I was, for a very long time, under the grossly mistaken impression that screen readers had been developed such that they could make a decent attempt to read virtually anything that might pop up on a screen.  I was recently disabused of that notion when working with a client who was expected to be able to use Interaction Desktop by Interaction Intelligence and a number of custom screen-based, but not web-based, programs developed for the client company.  It became abundantly clear instantly that JAWS (in this case, but it could have been any screen reader, this isn't JAWS bashing) was utterly incapable of interpreting the first thing that was on the screen because the underlying scripting for these applications did not exist.  We take for granted the way screen readers do function with common office suites and web browsers because an untold number of hours have been dedicated to creating the scripting that ships with them to handle these programs.  There is no way that any company can develop scripts "for everything" so the focus will logically be on the things that can benefit the most people in the most settings.   SPSS is absolutely a niche market, writ large.  In the context of the population at large, blind or not, very, very few people will ever touch SPSS.  That would not be a logical place to dedicate a lot of resources to as a result.

The above being said, after my experience with the client I made reference to, I was able to determine that there are several sites that had blind individuals using the software in question and that a significant scripting base was in place already and I believe it was actually done by Freedom Scientific.  What I do not understand is why companies like Freedom Scientific, when they're doing this work, do not have some contractual language in place that allows them to add said scripts to a central repository that they would maintain.   It is insane to keep reinventing the wheel, and that's exactly what happens when it comes to relatively little used commercial software when scripts have to be created, again and again, for each blind user at each site.  I was shocked that Freedom Scientific could not tell me whether any scripts existed or whether JAWS was known to have been used over Interaction Desktop.  Screen readers themselves are niche markets in the grand scheme of things and they would be boosting their respective reputations and really serving an important function of increasing accessibility for niche products if they set themselves up as centralized script repositories, with the proviso that they are not actively maintaining said scripts, just so a baseline would exist to work with when needed.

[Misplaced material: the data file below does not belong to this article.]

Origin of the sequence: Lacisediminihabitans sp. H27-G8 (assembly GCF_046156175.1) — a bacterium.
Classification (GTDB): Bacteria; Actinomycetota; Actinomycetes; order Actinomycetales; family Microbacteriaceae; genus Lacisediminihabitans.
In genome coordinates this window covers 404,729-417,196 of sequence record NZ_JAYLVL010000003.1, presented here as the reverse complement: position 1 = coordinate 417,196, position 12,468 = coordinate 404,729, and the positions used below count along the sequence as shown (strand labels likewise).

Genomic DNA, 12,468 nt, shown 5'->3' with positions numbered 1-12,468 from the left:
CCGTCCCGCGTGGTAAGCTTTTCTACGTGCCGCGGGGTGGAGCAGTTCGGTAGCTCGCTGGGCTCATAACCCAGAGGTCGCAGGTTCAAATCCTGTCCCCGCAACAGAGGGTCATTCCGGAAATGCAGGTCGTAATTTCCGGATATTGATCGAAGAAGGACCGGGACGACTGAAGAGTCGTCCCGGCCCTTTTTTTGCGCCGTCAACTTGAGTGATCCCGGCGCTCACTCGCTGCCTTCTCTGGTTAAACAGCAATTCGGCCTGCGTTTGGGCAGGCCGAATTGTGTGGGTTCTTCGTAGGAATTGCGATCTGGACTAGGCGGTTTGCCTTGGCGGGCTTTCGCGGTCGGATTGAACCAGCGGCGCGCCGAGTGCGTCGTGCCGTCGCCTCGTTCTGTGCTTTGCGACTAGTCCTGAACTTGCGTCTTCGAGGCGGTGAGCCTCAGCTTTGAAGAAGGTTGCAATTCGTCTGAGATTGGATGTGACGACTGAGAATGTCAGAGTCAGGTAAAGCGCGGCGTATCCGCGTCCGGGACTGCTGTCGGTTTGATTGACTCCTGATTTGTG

You can't convince me that SPSS hasn't been scripted, probably hundreds of times now, but where, for what screen reader or screen readers, who knows?
--
Brian

Here is a test to find out whether your mission in life is complete.  If you’re alive, it isn’t.

    ~ Lauren Bacall

    



 

Well technically nvda is a script based screen reader.
I mean its a python based one.
I just tried to clear every pyo, pid, picl pic and other python file from the thing.
It didn't even work, kill the library zip file, and then the python dlls and I get a couple nice errors.
This was on a portable version to.
Nvda is based around a scripting engine its not custom made, but it is based round a scripting engine.
Jaws yes I agree to many scripts just about everything else is going into scripts now.
What sets nvda appart I guess then is its built round windows itself using libraries allready there for the most part, uia msaa rich text, win32, other libraries within windows mostly.